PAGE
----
What parents need to know
Parents Need to Know
Parents need to know that this classic series keeps it clean in terms of content, with only a little light romance surrounding the boys' and their father's love lives. There are also positive messages to be had in terms of pulling together, sharing responsibility, and challenging traditional male stereotypes.
What's the story?
In the wake of his wife's death, widowed father and aeronautical engineer Steven Douglas (Fred MacMurray) steps up to the plate to raise his three young sons Mike (Tim Considine), Robbie (Don Grady), and Chip (Stanley Livingston) as a single parent, with help from the boys' maternal grandfather, Bub (William Frawley). Later on, their household grows when Steven adopts an orphan (Barry Livingston) and marries a widowed teacher (Beverly Garland) with a daughter (Dawn Lyn) of her own.
Is it any good?
MY THREE SONS might be best known today for its familiar theme song. But it's also notable for being the first popular television show to break away from the two-parent household formula and reveal an all-new type of TV family -- one that stood in stark contrast to the working dad and housekeeping mom model idealized on then-popular programs like Leave It to Beaver. It also launched a future trend in TV programming toward more nontraditional families, from The Brady Bunch to Who's the Boss?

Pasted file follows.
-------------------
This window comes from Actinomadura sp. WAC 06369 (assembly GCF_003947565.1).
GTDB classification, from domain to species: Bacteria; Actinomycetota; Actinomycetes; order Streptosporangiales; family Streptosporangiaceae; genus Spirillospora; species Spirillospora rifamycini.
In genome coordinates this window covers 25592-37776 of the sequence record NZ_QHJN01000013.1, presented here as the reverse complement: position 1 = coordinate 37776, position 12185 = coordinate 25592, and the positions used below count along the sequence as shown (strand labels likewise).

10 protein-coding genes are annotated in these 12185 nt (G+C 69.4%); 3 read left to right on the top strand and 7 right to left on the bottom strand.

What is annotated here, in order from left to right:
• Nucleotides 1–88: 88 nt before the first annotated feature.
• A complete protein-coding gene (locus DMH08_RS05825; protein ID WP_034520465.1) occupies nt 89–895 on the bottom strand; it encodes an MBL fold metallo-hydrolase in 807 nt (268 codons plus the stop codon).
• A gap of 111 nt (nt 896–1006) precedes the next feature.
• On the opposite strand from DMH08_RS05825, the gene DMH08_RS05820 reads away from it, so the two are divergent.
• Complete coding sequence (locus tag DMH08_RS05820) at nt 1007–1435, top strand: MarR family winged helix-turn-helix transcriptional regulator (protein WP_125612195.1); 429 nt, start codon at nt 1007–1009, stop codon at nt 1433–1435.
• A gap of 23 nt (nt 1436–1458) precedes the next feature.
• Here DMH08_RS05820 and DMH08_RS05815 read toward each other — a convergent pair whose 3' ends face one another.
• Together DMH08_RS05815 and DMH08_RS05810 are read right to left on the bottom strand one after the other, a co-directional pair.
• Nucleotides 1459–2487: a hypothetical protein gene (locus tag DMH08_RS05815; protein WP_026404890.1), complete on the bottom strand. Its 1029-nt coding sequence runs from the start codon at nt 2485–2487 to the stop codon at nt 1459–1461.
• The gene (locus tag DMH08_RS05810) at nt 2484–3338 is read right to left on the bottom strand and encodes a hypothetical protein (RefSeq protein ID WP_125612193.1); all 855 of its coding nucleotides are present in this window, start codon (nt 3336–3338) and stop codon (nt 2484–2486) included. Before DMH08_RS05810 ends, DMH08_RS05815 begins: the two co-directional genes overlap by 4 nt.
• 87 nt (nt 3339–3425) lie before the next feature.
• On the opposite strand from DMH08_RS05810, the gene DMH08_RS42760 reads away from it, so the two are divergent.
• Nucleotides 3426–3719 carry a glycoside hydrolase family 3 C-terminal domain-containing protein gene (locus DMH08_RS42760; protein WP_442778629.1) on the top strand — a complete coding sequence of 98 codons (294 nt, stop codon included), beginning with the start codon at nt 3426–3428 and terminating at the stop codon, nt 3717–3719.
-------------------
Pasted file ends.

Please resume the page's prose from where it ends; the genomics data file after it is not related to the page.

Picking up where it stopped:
On Sons, men did the cooking, the cleaning, and the dishes. But they also did 100 percent of the parenting, at least until MacMurray's character re-married toward the end of the show's run. And to say that was a rare sight for the early 1960s is an understatement. Even today, you don't often see men on TV shouldering so many of the household chores, which makes Sons -- while obviously dated -- feel surprisingly modern.
Families can talk about...
Families can talk about the show's role in breaking traditional male stereotypes of its day. How common was it to see a single-parent household, particularly one headed by a male character, on television in the early 1960s? How did that change as the show continued into the early 1970s?
Are the issues raised in each episode still relevant to today's kids? How have family dynamics changed since the show first aired?
How well does the show's comedy hold up after decades off the air? Which elements still make it feel relatable for modern audiences?